About 15 years ago, while Darien native Peter Saverine was vacationing in Nantucket, Mass., he was searching for a painting of a Nantucket rose cottage as a souvenir.

Finding none he could afford, he decided to take matters into his own hands, literally, and did so, giving it away as a surprise Christmas gift.

Fast forward to the present: Saverine, who is 65 and now lives in Fairfield, is still painting. While he considers it a hobby, he has already sold more than 1,200 pieces of art.

He said he never has any painting longer than six months before it’s sold.

His work is currently for sale at The Dock Shop, Grieb’s Pharmacy, Palmer’s Market, and Barrett Bookstore in Darien, as well as in shops in New Canaan, Fairfield, Greenwich, Westport, Norwalk, and Nantucket.

His work has also been shown in the Darien outdoor show at Grove Street, the Pequot Library in Southport, the Art Society of Old Greenwich, and Greenwich Art on the Avenue.

He’s currently painting 900 Christmas ornaments.

Saverine said he especially enjoys painting seascapes.

“I grew up near the water and find it very calming,” he said. “My wife Holly and I love the beach. We go to Cape Cod and Nantucket.”

He is the author of a self-published children’s book called “Jenny’s Pennies: A Nantucket Tradition,” which is based on a true story about his late mother, Jenny. It sold 10,000 copies and has been reprinted five times.

He’ll be giving a book signing in Nantucket at Christmas.


Saverine paints from the bottom up.

In a painting of the water, “First, I do the basic sky and water, and then I build up with the sand and the waves,” he said. “The very end is where I put the key things like the boat.”

“You don’t really get the fine details until the end,” he added.

Since he paints each piece individually by hand, no two are exactly alike.

He also makes miniature paintings — three inches by three inches, and displays them on tiny easels.

“They are perfect for people who say they have no room for a larger size painting on their wall,” he said.

He makes a batch of six mini paintings at a time, which takes him about an hour.

“It’s like an assembly line, except I’m the only one working on it,” he joked.

He said the miniature paintings sometimes take longer than a large one and are often more challenging.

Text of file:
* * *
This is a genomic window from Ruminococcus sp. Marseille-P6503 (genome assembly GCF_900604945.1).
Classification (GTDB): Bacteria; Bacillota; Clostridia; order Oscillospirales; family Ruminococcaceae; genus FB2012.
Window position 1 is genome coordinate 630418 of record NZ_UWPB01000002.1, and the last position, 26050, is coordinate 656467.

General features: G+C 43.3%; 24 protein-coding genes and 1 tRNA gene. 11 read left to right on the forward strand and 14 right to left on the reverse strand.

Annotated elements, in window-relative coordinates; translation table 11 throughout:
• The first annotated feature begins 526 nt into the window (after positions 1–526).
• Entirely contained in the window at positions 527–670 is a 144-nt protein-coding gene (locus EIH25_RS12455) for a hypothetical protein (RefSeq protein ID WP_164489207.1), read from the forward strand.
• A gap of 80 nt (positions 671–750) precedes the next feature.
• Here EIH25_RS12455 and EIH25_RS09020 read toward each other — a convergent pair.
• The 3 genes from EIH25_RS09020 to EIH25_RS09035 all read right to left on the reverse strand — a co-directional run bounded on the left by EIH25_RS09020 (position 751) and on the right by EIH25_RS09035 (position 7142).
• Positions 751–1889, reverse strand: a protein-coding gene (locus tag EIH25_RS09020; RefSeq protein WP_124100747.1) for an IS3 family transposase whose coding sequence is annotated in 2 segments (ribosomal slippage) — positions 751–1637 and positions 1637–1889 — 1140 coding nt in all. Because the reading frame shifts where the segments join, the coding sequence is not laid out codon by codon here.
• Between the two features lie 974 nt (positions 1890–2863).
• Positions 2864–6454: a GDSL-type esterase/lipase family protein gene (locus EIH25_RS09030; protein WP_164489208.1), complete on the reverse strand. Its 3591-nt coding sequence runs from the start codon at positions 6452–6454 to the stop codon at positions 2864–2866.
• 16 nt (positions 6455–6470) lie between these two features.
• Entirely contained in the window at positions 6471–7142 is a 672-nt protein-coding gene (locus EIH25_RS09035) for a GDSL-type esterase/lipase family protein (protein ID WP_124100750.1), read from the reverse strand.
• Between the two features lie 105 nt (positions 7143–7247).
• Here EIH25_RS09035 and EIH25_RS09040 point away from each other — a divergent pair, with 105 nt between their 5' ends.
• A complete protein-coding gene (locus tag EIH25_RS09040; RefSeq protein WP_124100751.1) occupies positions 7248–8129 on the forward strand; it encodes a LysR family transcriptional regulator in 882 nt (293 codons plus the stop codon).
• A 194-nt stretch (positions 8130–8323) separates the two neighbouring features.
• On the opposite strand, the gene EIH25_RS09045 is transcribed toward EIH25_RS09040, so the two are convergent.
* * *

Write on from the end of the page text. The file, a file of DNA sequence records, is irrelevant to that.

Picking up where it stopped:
“With the smaller ones, you are doing the same amount of detail. You are just using a different size brush,” he said, adding that each new color needs time to dry.

He also takes pictures of his large paintings and makes prints from them, and sells the prints.


Saverine has a bachelor’s degree in political science from Amherst College in Mass. He has four grown children and eight grandchildren, ranging from 4 months to 7 years.

He’s director of philanthropy at Star, Inc., Lighting the Way in Norwalk, a not-for-profit organization serving individuals who have developmental disabilities, as well as providing support services to their families.

“Our mission is to provide them with a safe, healthy, happy lifestyle with the same opportunities that we have,” he said.

“I love it,” he added. “It draws on both my marketing and creative side.”

A former president of the Darien Chamber of Commerce, he previously worked at the Darien Sport Shop and Bartlett Arboretum & Gardens in Stamford.

He was also owner of Colony Florist in Greenwich and general manager at Nielsen’s Florist & Garden Shop, working for the late Jerry Nielsen Sr., who was his mentor, he said.

“I always admired him,” Saverine said. “He was a community-minded person. Nielsen loved being an entrepreneur.”

Saverine worked at Nielsen’s when he was in high school. “They are a second family to me,” he said.

Reflection, donation

Saverine said ever since he has been a painter, he has taken a deeper look at his surroundings.

“I’ll find myself looking at either the trees on the horizon or at a bush or flower and trying to figure out how would I paint that — what colors are in it, what shadows,” he said. “It makes you look at something in much more depth.”

He is also aiming for a “more simpler look in the bigger paintings.”

When he first started painting, he said he felt he had to paint every detail such as every window pane and every shingle, “but I now realize you have to step away,” he said.

He added that not everything needs to be defined.

“You have to let your imagination fill in some of the blanks,” he said.

For the spring, he plans to paint on larger canvases.

“I like this new landscape style — a thick canvas where the sides are painted, and no frame.” he said. “I’m finding younger people are really not into frames.”


Local charities Saverine has supported through sales of his artwork over the years include the Darien Arts Center, Post 53, Greens Ledge Lighthouse Preservation, the Darien Land Trust, the Community Fund of Darien, Blue Wave Sports Boosters, the Rowayton Historical Society, the Rowayton Arts Center, the Pequot Library and the Greenwich Arts Center.

“It’s my way of giving back,” he said.

Someday, when he retires, he said he might turn his hobby into a part-time job. For now, though, he said it’s just for fun.

“It’s grandchildren money,” he said, adding that all his eight grandchildren live close by.

For more information or to order a painting, contact psaverine@yahoo.com.